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Steve Wozniak Q & A
Seattle Times technology reporter
Steve Wozniak, who co-founded Apple Computer with Steve Jobs in 1976, was in Seattle Thursday to speak to a University of Washington class. His goddaughter, Julie Roebuck, is a UW student and invited him to the campus. Wozniak, who lives in the San Francisco Bay Area, sat down afterward for an interview with The Seattle Times.
Here are some excerpts from the conversation.
Q. Do you visit Seattle very often?
A. Not too often. Mostly I go places I can drive. I almost drove here. It's a long drive, it's 14 hours, but if it's to Portland I'll drive.
Q. Why drive instead of fly?
A. I just don't like the airport hassles. When I drive I can bring my own world. I can bring my Segways. I don't have to think. I go right from home to the hotel.
Q. I thought of you recently in the Bay Area when I drove by a street called Woz.
A. Woz Way. I never wanted money. So as soon as I had all this wealth from Apple I pretty much tried to get rid of it, and I invested in a lot of museums. I got recognized with schools giving me special halls, and the street in San Jose is one of the best ones ever. Woz Way. The mayor called me up one day and said, "We're going to name a street after you."
Q. I read that you find your level of celebrity somewhat annoying. Is this true?
A. That's true. I would much rather just have such a quiet life that I could sit down and have days and days free to just think out new ideas. But I don't. I'm not the sort of person that ever wanted to be this busy.
A. And not even thinking that we would make any money or that there would necessarily be a business. But we knew that we had such a good design. When we looked at the charts that compared us to all the other companies with two kids in jeans who were starting something, our product stood out. It was the only one that was a full computer that you could run a programming language on for an affordable price. All the others were an affordable price for a little part of a computer that couldn't do the job.
Q. You said during your talk that you and Steve are very different people. Do you think that helped or hurt in those early days?
A. Helped us extremely. I had the incredible technology, which was important when you're starting up and have very few employees. Steve had this big drive to have a company and he had a foresight. I just wanted to build the best computer possible and he sort of wanted to build a company that would be selling computers forever.
Q. What do you think about Boot Camp, which lets you run Windows on a Mac?
A. I don't think anything of it at all. You know, people say a bunch of PC people will now buy Macs. No. What I really want is just a window that I can go back and forth instantly. I don't have to reboot. I go to Macintosh, I go to the PC, I go to Macintosh, so right now I use "Virtual PC." It's a program on the Mac that emulates a PC but it's slow.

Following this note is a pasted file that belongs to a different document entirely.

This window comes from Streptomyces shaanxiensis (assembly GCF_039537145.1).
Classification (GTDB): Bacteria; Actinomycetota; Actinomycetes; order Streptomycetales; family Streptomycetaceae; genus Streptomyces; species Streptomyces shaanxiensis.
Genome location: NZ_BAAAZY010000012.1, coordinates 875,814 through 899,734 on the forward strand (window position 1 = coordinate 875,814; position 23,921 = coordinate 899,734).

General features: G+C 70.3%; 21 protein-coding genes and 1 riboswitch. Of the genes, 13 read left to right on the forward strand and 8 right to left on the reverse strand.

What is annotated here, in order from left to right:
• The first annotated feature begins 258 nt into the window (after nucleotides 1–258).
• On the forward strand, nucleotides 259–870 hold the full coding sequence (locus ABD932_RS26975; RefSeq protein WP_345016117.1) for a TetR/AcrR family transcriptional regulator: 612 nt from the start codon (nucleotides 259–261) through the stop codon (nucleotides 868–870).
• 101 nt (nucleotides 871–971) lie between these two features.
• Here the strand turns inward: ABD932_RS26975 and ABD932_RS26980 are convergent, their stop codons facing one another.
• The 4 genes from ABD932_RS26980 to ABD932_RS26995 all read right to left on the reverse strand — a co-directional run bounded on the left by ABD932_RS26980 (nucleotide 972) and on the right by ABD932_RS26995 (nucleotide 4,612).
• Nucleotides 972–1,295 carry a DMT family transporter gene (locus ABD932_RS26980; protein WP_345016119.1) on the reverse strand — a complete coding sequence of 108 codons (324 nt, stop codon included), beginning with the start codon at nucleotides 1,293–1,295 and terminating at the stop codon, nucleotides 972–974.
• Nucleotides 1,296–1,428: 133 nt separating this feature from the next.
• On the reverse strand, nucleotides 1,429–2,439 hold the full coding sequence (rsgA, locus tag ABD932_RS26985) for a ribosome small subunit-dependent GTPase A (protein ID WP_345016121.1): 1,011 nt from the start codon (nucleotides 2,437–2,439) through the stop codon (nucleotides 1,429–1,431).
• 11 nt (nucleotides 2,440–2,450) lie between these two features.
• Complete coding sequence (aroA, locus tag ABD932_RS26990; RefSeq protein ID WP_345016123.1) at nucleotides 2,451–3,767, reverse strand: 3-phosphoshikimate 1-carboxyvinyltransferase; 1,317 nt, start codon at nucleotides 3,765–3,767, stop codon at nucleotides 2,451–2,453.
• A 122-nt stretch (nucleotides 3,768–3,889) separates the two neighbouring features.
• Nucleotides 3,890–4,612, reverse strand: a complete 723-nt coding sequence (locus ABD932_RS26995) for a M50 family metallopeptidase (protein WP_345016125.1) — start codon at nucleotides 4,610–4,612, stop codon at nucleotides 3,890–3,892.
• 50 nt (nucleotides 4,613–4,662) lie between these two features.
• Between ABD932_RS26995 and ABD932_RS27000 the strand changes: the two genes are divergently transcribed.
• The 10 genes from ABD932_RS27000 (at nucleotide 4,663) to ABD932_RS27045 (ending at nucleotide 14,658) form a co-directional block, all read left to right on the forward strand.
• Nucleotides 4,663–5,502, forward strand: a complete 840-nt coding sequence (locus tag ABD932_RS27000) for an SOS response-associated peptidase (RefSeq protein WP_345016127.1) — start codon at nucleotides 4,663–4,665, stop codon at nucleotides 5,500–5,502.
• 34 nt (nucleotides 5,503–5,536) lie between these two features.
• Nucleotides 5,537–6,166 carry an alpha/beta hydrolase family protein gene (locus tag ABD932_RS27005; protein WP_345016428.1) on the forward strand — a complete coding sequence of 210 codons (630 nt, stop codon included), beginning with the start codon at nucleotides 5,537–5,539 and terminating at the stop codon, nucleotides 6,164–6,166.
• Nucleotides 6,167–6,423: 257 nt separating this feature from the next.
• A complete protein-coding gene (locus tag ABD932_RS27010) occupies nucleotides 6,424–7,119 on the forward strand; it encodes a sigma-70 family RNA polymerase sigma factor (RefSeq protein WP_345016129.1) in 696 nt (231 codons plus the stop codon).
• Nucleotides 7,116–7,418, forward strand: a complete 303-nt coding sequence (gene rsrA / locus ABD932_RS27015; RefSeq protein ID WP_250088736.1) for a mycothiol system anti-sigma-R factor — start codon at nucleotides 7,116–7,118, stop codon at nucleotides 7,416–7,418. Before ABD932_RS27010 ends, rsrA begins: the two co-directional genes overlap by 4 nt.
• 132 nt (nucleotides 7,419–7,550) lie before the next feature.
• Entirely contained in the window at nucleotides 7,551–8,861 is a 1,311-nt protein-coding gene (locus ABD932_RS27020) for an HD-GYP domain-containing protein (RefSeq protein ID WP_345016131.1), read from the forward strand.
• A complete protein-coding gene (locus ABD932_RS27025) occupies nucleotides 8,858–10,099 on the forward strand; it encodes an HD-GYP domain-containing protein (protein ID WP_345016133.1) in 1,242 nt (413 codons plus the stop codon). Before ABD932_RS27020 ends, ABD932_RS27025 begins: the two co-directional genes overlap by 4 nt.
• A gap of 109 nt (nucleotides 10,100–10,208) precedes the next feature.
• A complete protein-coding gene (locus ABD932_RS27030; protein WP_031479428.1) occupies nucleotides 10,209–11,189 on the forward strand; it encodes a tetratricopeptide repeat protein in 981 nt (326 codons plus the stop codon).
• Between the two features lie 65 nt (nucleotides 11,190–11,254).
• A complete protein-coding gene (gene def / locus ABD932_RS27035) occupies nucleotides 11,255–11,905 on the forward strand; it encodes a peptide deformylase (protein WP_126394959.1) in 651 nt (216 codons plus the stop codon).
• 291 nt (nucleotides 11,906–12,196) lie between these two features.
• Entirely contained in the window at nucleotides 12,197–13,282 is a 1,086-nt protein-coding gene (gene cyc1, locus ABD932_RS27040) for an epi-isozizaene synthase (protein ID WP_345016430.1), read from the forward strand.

Q. What can we expect from the book [you have coming out soon]?
A. You can expect stories about what really happened, how things were really done, key elements of it. I was a little disappointed — Steve Jobs had indicated he'd write a foreword. But he'd never written a foreword before and I said, "Just write what we were like back then."
We sent him the book and he said, "Oh, I saw some excerpts, and I'm going to decline writing the foreword." I don't know why because I'm nice to him, so there must have been something he didn't like.
Q. Are you still close friends?
A. Not close friends. Even when Apple really got started we weren't close friends because he had a different motivation in the company, which was to run a company, and mine was just to be a top engineer that did clever, clever projects. So we almost never saw each other in the company.
Q. What do you credit for Apple's success in the last few years?
A. Steve Jobs deserves a great deal of that and the original values and the corporate culture of Apple that we're only going to make products that are exceptional. Good control of the company's resources — and we have such a loyal following. We don't have that much of a market share but the ones left are so passionate and loyal that basically you could figure out your computer and a price that includes a good profit, and you'll get that profit as long as you don't build so many computers that you have to scrap them. He's careful on inventory control so that we don't overbuild anything.
Copyright © 2006 The Seattle Times Company